Lumens per dollar (efficiency when it comes to your wallet)

I’ve (hopefully) covered lumens per watt pretty well. And if we only looked at that, the high-bin Cree 3590’s would win in just about every circumstance. The one big exception would be heavily overdriving the LEDs at max current or higher.

The problem is that at some point, money usually comes into play.

You might have noticed the dollar amounts I had listed in the charts… the highest bin Cree was almost $130 (Canadian Dollars). For that price, I could get 3x Vero 29 ($40 each, so $120) with some money to spare for the fancy molex solderless plugs.

If you really need 180 lumens/watt, the Cree might be your only choice. However, if 160 lumens/watt would be okay, getting 3x Vero 29 could be a better deal. Here’s why:

  • 3xVero29 (3000K) @ 600mA gives about 9600 lumens (160lm/W).
  • 1xCXB3590 (3000K) @ 1325mA gives about 7500 lumens (160lm/W).

Not only are the 3 Vero’s cheaper, but you’ll get higher total light output – obviously more watts of power, but the same efficiency. If instead you wanted exactly 7500 lumens of output, you could run the Vero 29’s softer… 500mA (instead of 600mA) would give just over 7500 lumens at an efficiency of 163lm/W.


No, not so fast! Those Vero’s have to be powered. In series, they’ll need a driver capable of about 107 volts delivering 600mA. It’s tough to find DC drivers putting out that high of DC voltage. You could instead run them in parallel (~35-36 volts delivering 1800mA) which may be easier to find a driver for, but then you’d want to ensure they’re all heatsinked together in such a way that you minimize the likeliness of thermal runaway. Probably also a good idea to ensure you have a good enough heatsink/cooling system to handle it if 1 LED decides to power hog all 1800mA during a runaway drive.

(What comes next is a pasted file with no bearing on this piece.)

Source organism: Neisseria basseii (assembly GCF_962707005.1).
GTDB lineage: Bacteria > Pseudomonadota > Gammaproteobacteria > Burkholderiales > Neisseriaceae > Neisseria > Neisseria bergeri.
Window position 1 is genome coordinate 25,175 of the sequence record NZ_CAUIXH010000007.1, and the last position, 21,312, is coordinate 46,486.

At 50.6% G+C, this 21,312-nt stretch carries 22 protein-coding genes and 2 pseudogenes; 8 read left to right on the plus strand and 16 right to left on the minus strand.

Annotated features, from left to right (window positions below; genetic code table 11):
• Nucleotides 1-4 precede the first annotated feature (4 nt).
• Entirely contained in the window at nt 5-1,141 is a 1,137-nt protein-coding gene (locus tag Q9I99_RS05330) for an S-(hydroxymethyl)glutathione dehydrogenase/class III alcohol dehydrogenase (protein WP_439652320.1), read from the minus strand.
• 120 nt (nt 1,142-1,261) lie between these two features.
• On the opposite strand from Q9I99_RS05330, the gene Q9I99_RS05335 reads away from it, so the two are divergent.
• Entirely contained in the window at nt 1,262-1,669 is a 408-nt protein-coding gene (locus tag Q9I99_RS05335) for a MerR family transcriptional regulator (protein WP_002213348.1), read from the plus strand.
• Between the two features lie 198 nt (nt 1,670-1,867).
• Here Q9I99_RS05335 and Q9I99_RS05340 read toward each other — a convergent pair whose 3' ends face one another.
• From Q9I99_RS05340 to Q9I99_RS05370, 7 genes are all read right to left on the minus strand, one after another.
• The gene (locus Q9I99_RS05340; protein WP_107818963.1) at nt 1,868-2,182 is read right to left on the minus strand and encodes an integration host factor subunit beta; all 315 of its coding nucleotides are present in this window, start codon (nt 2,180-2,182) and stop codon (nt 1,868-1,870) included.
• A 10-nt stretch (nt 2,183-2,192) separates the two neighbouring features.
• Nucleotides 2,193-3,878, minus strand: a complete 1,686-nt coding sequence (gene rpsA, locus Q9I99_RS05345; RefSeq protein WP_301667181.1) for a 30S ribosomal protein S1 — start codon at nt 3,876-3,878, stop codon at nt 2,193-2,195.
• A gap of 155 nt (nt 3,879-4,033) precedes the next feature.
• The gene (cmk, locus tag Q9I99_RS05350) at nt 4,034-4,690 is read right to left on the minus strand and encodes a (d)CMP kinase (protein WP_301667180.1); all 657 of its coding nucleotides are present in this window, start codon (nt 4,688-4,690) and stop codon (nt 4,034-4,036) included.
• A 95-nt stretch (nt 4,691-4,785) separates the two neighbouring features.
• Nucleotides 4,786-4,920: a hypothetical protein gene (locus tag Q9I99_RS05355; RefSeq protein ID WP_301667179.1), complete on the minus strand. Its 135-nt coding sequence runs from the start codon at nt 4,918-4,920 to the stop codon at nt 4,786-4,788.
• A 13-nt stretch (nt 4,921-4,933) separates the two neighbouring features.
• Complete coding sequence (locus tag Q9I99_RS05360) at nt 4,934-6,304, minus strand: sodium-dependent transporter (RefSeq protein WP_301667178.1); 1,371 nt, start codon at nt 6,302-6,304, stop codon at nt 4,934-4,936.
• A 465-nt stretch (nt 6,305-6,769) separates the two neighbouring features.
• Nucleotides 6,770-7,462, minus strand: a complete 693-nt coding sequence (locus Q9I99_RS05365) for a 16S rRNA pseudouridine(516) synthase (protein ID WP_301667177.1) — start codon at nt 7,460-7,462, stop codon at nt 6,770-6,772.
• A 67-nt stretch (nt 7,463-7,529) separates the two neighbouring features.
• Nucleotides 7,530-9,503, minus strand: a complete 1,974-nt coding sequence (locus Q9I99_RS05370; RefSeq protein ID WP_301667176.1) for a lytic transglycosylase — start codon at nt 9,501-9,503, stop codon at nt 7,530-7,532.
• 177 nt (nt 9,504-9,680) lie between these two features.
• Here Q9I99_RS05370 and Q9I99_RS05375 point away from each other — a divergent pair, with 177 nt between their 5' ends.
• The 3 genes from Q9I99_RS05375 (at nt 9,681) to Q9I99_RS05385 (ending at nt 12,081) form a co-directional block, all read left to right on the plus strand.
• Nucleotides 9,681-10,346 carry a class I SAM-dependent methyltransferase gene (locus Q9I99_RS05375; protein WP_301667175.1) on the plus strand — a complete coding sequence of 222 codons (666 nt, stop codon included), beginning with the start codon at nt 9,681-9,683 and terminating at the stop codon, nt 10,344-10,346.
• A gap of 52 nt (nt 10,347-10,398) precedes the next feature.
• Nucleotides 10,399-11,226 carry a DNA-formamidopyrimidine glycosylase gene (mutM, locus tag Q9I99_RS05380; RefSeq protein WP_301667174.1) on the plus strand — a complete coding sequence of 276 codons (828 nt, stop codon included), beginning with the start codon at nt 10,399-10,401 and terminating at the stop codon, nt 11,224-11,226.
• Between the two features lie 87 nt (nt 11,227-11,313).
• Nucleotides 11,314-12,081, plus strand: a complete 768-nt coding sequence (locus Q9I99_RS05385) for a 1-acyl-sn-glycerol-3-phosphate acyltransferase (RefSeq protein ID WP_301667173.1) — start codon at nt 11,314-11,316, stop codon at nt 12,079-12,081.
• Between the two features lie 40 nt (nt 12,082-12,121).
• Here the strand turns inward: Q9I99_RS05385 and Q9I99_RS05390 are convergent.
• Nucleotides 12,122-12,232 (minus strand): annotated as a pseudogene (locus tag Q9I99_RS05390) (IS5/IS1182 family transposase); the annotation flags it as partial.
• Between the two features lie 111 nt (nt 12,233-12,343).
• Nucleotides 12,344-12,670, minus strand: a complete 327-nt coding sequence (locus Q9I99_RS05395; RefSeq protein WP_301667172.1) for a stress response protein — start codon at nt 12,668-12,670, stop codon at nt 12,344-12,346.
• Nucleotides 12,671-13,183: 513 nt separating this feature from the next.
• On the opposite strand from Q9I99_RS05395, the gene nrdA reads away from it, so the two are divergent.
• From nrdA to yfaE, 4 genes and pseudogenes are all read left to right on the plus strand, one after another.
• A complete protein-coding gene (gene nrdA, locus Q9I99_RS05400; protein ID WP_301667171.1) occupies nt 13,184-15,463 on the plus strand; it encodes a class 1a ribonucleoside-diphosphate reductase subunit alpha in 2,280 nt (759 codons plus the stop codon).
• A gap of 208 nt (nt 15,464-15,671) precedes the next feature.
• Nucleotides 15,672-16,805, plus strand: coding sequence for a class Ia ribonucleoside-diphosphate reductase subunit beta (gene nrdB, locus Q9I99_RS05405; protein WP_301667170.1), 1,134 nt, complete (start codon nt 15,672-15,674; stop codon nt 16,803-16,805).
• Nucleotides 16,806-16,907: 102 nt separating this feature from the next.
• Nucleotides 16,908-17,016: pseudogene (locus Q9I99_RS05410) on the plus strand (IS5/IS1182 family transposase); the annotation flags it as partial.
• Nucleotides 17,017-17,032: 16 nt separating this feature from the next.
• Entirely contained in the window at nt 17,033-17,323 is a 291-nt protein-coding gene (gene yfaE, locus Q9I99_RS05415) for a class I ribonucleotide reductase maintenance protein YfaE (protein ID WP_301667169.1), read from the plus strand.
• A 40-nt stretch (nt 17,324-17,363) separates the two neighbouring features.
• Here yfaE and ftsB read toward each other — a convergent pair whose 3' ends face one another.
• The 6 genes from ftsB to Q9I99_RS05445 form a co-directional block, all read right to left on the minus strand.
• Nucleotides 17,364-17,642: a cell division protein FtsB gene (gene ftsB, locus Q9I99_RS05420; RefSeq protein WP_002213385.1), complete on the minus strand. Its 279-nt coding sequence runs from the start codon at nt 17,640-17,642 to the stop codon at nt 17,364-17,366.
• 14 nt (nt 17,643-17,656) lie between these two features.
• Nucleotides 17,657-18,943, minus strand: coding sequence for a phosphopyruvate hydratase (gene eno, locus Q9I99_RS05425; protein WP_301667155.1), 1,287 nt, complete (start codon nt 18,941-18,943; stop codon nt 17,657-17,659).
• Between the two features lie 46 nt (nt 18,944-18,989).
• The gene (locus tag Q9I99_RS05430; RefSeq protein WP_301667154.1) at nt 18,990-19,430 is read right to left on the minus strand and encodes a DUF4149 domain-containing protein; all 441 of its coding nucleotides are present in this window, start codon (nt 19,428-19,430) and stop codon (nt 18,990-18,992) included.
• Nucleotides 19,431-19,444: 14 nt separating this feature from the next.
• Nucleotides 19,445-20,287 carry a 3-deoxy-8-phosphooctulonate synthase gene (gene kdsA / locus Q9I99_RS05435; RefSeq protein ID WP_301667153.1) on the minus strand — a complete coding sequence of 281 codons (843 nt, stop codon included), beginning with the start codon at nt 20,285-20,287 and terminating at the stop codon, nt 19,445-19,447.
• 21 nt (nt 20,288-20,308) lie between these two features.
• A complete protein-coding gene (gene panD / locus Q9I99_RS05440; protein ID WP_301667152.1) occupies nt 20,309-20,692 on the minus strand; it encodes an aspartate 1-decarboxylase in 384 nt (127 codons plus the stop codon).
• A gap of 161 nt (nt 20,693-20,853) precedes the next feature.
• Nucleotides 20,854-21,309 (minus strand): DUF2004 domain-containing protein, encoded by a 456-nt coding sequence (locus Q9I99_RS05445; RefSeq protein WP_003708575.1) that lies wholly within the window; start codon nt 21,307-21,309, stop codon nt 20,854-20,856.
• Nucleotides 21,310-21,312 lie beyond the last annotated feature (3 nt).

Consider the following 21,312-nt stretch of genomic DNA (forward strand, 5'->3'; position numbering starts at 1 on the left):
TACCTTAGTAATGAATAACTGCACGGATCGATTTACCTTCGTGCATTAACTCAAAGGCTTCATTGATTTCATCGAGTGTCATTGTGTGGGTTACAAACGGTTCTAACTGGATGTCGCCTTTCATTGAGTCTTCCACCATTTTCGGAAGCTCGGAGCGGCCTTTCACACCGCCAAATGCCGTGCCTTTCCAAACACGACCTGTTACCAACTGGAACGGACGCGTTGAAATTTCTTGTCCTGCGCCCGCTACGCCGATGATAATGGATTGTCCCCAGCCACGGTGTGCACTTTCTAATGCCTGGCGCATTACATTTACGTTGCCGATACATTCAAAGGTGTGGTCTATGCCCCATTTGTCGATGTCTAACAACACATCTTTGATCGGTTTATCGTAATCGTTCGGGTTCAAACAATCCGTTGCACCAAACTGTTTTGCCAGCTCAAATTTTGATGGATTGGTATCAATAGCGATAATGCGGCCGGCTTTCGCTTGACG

Or, you could get 3 drivers. But now your cost just went up and the Cree might start looking like a better bargain.

…you can see where this is headed.

In any case, if you’re content with simply being way more efficient than you could ever find in a local store, the Vero’s are usually a great buy for the money. In situations where money’s less of an issue (and efficiency is of paramount importance), the Cree’s are probably the way to go.

For everything in between… pull out a pen and paper, figure out what’s most important to you, and get ready to start reading through some datasheets!